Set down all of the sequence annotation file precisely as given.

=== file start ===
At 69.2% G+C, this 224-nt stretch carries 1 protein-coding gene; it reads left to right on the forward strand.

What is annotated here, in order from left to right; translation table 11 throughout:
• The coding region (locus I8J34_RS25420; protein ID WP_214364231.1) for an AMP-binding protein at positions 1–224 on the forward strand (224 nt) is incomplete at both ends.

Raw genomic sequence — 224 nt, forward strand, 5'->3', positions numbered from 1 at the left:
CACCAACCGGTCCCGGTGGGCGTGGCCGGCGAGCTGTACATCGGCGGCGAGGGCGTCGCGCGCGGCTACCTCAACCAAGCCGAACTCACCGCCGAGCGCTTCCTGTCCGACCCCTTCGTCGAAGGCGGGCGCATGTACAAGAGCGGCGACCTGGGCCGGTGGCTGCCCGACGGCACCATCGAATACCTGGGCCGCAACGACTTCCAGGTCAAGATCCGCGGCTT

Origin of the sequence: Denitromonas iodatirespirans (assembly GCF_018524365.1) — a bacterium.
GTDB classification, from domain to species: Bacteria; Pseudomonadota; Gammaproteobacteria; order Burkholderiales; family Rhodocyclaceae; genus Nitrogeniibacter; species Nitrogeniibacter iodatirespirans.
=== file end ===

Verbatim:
At 69.2% G+C, this 224-nt stretch carries 1 protein-coding gene; it reads left to right on the forward strand.

What is annotated here, in order from left to right; translation table 11 throughout:
• The coding region (locus I8J34_RS25420; protein ID WP_214364231.1) for an AMP-binding protein at positions 1–224 on the forward strand (224 nt) is incomplete at both ends.

Raw genomic sequence — 224 nt, forward strand, 5'->3', positions numbered from 1 at the left:
CACCAACCGGTCCCGGTGGGCGTGGCCGGCGAGCTGTACATCGGCGGCGAGGGCGTCGCGCGCGGCTACCTCAACCAAGCCGAACTCACCGCCGAGCGCTTCCTGTCCGACCCCTTCGTCGAAGGCGGGCGCATGTACAAGAGCGGCGACCTGGGCCGGTGGCTGCCCGACGGCACCATCGAATACCTGGGCCGCAACGACTTCCAGGTCAAGATCCGCGGCTT

Origin of the sequence: Denitromonas iodatirespirans (assembly GCF_018524365.1) — a bacterium.
GTDB classification, from domain to species: Bacteria; Pseudomonadota; Gammaproteobacteria; order Burkholderiales; family Rhodocyclaceae; genus Nitrogeniibacter; species Nitrogeniibacter iodatirespirans.